The bottom line is this; we need the support of those around us. We understand it’s hard for those who love our child to feel helpless because they want to help. The truth is, we feel helpless too but we are doing our best despite the fact that we don’t have all the answers. We want to be trusted to know what is best for our children. When we all work together, we have the best chance at helping these wonderful children have a happy future.

*d*

What is Important to Me in the Coming Election

Dear Presidential Candidates,

I would like to be very candid with you about my life because I am a representation of many silent voters who are watching you carefully. I am an American who is living with chronic illness and I am also an American who has a special needs child. It may be rare to have both a debilitating disease and a child with one but here we are and I want share 6 points that are important to me. By the way, I have Rheumatoid Arthritis and my son has Tuberous Sclerosis Complex. Neither disease has a cure so our problems are life long, so we hope for long term solutions to the issues that are important to us.

So, how can my life be important for your champaign?

1: My son collects Social Security Disability Income.
Thus far, I do not. My disease has become more debilitating since my diagnosis and some day I may choose to apply for Social Security Income, but the difficult process is enough to make me steer clear of it for now. Everything I have learned and experienced about social security is difficult. I don’t have to go any farther than my phone to realize how broken our system has become. Don’t get me wrong, I appreciate this vital lifeline but we have developed a love/hate relationship with this program that was supposed to be designed to help children and families like mine.

2: We are directly effected by drug companies charging outrageous prices on medications.
My son was prescribed a medication for a type of catastrophic epilepsy called Infantile Spasms. We saw a huge increase in the price of this medication after FDA approval. He has since started a new specialty medication and because of the price, we are required by insurance to get preapproval every three months. This means I am a sick with worry every three months wondering if they will approve the only medication that has helped my son have an improved quality of life and seizure control. When has it been acceptable business practice to jeopardize lives to make money? The practice of specialty medications being distributed only by speciality pharmacies has also become an issue. The problems some families run into with these pharmacies is inexcusable. These problems range from allowing delay in medication shipment (even if it means the patient will run out of medication) and dropping a patient without proper notification (we have experienced both).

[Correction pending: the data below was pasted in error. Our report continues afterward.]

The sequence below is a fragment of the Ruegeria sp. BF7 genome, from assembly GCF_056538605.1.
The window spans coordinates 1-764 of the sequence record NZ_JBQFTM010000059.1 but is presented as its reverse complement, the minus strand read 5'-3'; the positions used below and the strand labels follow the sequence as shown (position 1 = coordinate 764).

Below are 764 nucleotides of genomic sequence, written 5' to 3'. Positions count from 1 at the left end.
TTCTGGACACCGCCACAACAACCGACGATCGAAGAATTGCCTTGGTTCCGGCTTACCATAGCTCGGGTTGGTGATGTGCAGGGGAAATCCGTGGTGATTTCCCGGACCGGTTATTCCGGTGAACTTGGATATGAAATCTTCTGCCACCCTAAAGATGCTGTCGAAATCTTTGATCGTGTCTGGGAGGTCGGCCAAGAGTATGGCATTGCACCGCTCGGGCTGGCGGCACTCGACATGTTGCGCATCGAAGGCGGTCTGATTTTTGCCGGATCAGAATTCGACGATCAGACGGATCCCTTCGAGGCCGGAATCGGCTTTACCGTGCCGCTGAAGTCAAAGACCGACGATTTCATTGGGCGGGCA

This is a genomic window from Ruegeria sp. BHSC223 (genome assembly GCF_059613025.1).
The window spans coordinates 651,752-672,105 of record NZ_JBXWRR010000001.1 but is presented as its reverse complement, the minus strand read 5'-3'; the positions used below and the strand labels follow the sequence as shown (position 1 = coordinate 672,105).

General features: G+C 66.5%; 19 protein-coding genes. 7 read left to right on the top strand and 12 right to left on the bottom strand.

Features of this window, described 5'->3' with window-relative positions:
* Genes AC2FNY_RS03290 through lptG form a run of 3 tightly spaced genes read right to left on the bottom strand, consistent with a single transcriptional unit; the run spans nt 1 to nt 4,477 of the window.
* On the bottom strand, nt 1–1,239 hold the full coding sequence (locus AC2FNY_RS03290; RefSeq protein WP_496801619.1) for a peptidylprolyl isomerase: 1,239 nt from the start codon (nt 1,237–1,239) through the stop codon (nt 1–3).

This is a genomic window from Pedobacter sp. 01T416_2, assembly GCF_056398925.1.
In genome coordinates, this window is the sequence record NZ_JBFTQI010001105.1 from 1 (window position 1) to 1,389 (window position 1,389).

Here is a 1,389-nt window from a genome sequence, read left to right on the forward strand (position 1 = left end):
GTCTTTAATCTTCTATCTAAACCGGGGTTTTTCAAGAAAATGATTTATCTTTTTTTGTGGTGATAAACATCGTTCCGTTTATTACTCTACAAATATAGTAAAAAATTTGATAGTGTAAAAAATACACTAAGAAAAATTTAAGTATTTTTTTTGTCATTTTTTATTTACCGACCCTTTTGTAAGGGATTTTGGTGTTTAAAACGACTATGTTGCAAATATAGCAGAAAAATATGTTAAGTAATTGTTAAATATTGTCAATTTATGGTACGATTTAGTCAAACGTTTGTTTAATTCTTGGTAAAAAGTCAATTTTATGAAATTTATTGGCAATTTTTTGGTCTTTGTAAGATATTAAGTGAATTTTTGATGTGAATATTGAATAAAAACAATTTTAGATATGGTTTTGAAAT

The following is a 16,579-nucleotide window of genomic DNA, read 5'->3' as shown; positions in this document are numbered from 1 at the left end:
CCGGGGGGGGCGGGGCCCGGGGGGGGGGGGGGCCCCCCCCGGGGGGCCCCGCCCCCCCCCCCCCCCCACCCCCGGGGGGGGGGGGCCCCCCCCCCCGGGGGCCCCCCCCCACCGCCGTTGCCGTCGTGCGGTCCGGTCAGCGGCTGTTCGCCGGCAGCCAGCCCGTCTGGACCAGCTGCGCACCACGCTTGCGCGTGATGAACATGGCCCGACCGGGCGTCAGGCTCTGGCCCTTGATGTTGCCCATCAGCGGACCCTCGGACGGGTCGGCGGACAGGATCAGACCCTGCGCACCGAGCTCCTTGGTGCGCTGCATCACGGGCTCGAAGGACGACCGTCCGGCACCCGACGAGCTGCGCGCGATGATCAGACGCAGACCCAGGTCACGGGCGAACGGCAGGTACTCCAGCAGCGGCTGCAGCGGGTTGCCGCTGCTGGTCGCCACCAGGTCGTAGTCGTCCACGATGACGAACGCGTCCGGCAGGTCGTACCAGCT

3: I refused medication to treat my own disease because I didn’t know if I could afford it in the future.
In January our high deductible insurance starts a new year and we still don’t know if we will be able to afford the out of pocket cost until our deductible is met. More private insurance companies are offering skyrocketing deductibles with H.S.A. accounts. They try to say we can thus control our own health care with an H.S.A. but this is false. In the end we are paying a premium, pushing money into an H.S.A. account, and we still don’t have nearly enough money to cover these huge deductibles.

4: My son and I have missed out on equipment, medication and therapy needed to help us live the best quality of life.
Everything comes with a price tag and if you have a disease, are disabled, or have been diagnosed with something like autism or sensory issues, expect a huge price tag. My son has needed protective headgear and a bed enclosure for his epilepsy and we needed help paying for these steeply priced products. He have lived without many items that would certainly make life easier for both of us because paying the price for these items would be nearly impossible, even with assistance.

5: Getting help paying for the variety of different needs is complicated.
Life is already hard with these difficulties and so many people have to navigate the paperwork and hoops to try to get what is needed and/or prescribed. How to get help should be clear and require minimal paperwork.

6: Families are choosing between health and cost.